Heather never thought she would compete in Panic, a legendary game played by graduating seniors, where the stakes are high and the payoff is even higher. She’d never thought of herself as fearless, the kind of person who would fight to stand out. But when she finds something, and someone, to fight for, she will discover that she is braver than she ever thought.

Dodge has never been afraid of Panic. His secret will fuel him, and get him all the way through the game, he’s sure of it. But what he doesn’t know is that he’s not the only one with a secret. Everyone has something to play for.

For Heather and Dodge, the game will bring new alliances, unexpected revelations, and the possibility of first love for each of them—and the knowledge that sometimes the very things we fear are those we need the most.

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The concept of Panic seemed really unrealistic to me at first. Maybe it’s because I don’t live in a tiny town where something like this goes on, but it just doesn’t seem likely to me. I just can’t imagine that so many people play and support a game where death is very likely and where if anyone breathes a word of it, they get nearly beaten to death and their car smashed apart. The whole time that things like this happened, people were just totally unaffected and okay with it. I found that whole situation to be weird, like everyone was brainwashed into thinking that this was acceptable.

The thing I enjoyed about this book was that it has very realistic characters. There was Heather, who made a spur of the moment decision to join, after seeing her boyfriend with another girl. She stays in the game out of desperation, to save her and her sister from living with their drug addicted, shit excuse of a mother. Heather was the type of girl, that you looked at her life and saw how it turned her into the person she was. You could see how she was shaped by her bad living situation, by her awful mother, and a lot of her decisions were based around trying to get away. I liked her because you really see her grow and become stronger as the game goes on, and you see her become more confident in herself and what she wants.

Then there is Dodge, the boy who wants revenge. His sister competed before and lost the use of her legs after a boy sabotaged her car.  Dodge is driven by revenge, his “secret”, which isn’t much of a secret because you know what it is almost right off the bat. But you can see how he changes as the chance for revenge gets closer and closer. I liked that his drive to win was dark, to get revenge, to destroy a life for destroying his sisters. It made me like him for his determination and loyalty.

The character I really had a problem with was Nat, Heather’s best friend. She was just awful and I felt no sympathy or connection to her what so ever. She sucked right from the start, as a competitor, as a friend, as a love interest, but she just leeched onto everyone. I hated her and her rotten tricks and how stuck up and childish she was.

This book is definitely kind of slow paced, since it feels like most of the challenges are internal, more psychological. I was a little disappointed by this because I was hoping to read about this competition, to see people actually compete, but that was only a tiny piece of the story. The competition itself was pretty anticlimactic, usually over within a few pages, if that, and a majority of people got eliminated just by chickening out. I did like though that it seemed like pretty fair odds, nothing was really overly physical, so someone who wasn’t as strong would lose. It focused mainly on overcoming your fears and being ballsy.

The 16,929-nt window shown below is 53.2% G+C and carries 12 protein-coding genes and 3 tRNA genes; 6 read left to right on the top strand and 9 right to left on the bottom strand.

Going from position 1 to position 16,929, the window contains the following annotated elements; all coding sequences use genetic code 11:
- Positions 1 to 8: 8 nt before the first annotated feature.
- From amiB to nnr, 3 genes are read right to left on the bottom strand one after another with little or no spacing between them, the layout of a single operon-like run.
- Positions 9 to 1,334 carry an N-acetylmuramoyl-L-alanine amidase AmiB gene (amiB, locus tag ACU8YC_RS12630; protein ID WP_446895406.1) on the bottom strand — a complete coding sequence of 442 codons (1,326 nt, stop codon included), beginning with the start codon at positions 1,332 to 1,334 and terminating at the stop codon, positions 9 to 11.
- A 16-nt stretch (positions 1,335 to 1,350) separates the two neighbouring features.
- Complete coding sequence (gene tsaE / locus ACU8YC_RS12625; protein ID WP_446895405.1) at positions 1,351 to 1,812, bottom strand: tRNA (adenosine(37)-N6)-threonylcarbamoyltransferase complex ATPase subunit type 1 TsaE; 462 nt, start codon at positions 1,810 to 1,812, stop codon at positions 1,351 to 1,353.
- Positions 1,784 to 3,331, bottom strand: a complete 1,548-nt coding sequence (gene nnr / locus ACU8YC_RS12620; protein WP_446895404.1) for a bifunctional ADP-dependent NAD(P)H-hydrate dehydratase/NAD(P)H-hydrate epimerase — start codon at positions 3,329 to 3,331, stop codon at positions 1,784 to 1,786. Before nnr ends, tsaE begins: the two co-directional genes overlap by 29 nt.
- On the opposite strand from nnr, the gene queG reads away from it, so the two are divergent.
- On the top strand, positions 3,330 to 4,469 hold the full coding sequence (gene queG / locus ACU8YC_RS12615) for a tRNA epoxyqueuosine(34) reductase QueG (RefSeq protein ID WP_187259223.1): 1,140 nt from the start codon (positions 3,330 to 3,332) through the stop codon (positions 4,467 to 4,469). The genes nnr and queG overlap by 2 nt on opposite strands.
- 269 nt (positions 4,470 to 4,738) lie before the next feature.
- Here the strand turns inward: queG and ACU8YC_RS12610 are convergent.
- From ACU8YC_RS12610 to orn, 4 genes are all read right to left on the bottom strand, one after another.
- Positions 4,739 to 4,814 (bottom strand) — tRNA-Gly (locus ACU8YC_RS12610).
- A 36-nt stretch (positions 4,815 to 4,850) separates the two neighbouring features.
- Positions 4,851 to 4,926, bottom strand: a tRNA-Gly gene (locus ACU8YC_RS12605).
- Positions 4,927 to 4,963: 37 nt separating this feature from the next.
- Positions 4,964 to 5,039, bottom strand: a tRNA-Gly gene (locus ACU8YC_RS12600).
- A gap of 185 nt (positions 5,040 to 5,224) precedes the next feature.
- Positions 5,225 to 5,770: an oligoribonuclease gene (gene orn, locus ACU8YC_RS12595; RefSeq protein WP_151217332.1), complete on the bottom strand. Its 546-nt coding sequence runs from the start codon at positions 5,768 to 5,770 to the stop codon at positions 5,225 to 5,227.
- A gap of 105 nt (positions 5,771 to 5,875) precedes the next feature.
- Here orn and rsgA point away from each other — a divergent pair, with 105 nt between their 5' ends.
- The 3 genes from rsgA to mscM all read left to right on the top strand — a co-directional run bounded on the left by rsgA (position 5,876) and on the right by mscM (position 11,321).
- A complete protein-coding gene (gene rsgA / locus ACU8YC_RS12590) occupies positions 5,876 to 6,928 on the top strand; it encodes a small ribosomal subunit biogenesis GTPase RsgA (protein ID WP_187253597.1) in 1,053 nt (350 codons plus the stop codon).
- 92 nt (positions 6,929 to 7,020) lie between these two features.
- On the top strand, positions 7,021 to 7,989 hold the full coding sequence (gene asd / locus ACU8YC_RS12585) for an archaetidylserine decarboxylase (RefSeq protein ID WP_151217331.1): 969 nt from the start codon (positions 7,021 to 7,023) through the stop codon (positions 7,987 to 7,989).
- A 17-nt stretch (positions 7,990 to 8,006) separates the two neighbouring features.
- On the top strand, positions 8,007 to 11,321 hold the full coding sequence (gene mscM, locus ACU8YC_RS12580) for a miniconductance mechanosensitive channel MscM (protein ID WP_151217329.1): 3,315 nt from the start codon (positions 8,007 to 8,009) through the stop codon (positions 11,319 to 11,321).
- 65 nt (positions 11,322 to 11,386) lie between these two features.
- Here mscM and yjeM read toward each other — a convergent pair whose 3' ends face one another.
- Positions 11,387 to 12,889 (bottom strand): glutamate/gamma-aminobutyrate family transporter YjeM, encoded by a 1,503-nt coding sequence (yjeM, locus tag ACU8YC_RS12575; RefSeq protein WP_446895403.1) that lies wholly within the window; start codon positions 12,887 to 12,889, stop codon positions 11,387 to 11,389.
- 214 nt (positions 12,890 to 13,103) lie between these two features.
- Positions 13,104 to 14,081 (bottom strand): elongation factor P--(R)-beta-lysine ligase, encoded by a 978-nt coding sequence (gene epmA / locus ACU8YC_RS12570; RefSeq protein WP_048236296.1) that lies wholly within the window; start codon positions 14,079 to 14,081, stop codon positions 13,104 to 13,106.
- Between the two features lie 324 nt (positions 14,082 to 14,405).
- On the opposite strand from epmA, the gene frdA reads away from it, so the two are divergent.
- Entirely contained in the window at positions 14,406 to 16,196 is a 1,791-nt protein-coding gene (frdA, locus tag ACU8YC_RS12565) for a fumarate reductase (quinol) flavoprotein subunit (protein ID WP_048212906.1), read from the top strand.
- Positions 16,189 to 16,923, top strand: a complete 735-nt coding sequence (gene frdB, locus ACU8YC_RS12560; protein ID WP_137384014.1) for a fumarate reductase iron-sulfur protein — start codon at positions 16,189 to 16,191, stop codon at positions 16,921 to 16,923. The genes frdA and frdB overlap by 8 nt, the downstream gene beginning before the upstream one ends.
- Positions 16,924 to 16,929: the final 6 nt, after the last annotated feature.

Setting and atmosphere was a big part of what made this book successful. The claustrophobic feeling of a small town like this, where everyone knows everything, it played a big part in giving Heather determination to win. She wants to leave this town, leave this people, leave everything behind. There are clear social differences, from people living in Meth Row, to those in their cookie cutter houses with white picket fences. It really creates a feeling that makes you understand exactly why Heater wants to leave so badly, why people play this deadly game for a chance to win a ticket out.

The romance in this book wasn’t bad, it just fell a little flat for me. It was predictable, but non of this insta-love crap, it was more of a slow build that I could understand and relate to. I just found that it felt a little awkwardly placed at times. Also, Dodge, being a teenage boy, had a problem with thinking perverted thoughts all the time. He was constantly aware of boobs and thinking of his love interest being undressed and it was a little out of place the few times a random dirty thought would pop into his head. Understandable, but out of place.

Overall, Panic was by no means a bad book, just not necessarily what I was expecting or looking forward too. The psychological study was interesting and I actually enjoyed it, but the pace could have definitely moved a little quicker. The problem was that this book didn’t really leave me with a sense of anything when I finished it, there was no impression left by this story. A quick, easy read, interesting at times, but pretty forgettable.